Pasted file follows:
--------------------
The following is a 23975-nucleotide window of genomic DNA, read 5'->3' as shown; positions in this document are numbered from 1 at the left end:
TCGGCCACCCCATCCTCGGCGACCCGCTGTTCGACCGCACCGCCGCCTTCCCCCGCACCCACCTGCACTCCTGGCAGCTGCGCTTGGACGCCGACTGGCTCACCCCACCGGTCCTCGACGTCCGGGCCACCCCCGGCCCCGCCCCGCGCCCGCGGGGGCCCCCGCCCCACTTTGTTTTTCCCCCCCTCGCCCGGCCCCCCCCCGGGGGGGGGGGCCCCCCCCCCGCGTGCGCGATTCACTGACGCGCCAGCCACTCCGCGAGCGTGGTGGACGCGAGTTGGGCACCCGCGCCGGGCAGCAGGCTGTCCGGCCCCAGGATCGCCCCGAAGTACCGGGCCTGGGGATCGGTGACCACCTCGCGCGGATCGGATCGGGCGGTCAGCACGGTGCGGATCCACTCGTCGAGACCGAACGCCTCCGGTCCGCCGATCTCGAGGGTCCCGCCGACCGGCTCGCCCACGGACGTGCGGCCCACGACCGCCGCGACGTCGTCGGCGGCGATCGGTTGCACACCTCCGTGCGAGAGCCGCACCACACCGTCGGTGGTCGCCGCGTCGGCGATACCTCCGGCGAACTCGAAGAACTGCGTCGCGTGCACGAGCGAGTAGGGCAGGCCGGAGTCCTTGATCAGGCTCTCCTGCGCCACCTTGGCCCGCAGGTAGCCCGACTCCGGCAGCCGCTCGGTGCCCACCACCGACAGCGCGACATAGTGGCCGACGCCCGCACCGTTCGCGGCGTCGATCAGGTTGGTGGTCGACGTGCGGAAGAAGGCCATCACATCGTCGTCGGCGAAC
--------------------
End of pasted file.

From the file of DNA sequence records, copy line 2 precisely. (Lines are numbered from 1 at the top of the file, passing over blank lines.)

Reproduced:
TCGGCCACCCCATCCTCGGCGACCCGCTGTTCGACCGCACCGCCGCCTTCCCCCGCACCCACCTGCACTCCTGGCAGCTGCGCTTGGACGCCGACTGGCTCACCCCACCGGTCCTCGACGTCCGGGCCACCCCCGGCCCCGCCCCGCGCCCGCGGGGGCCCCCGCCCCACTTTGTTTTTCCCCCCCTCGCCCGGCCCCCCCCCGGGGGGGGGGGCCCCCCCCCCGCGTGCGCGATTCACTGACGCGCCAGCCACTCCGCGAGCGTGGTGGACGCGAGTTGGGCACCCGCGCCGGGCAGCAGGCTGTCCGGCCCCAGGATCGCCCCGAAGTACCGGGCCTGGGGATCGGTGACCACCTCGCGCGGATCGGATCGGGCGGTCAGCACGGTGCGGATCCACTCGTCGAGACCGAACGCCTCCGGTCCGCCGATCTCGAGGGTCCCGCCGACCGGCTCGCCCACGGACGTGCGGCCCACGACCGCCGCGACGTCGTCGGCGGCGATCGGTTGCACACCTCCGTGCGAGAGCCGCACCACACCGTCGGTGGTCGCCGCGTCGGCGATACCTCCGGCGAACTCGAAGAACTGCGTCGCGTGCACGAGCGAGTAGGGCAGGCCGGAGTCCTTGATCAGGCTCTCCTGCGCCACCTTGGCCCGCAGGTAGCCCGACTCCGGCAGCCGCTCGGTGCCCACCACCGACAGCGCGACATAGTGGCCGACGCCCGCACCGTTCGCGGCGTCGATCAGGTTGGTGGTCGACGTGCGGAAGAAGGCCATCACATCGTCGTCGGCGAAC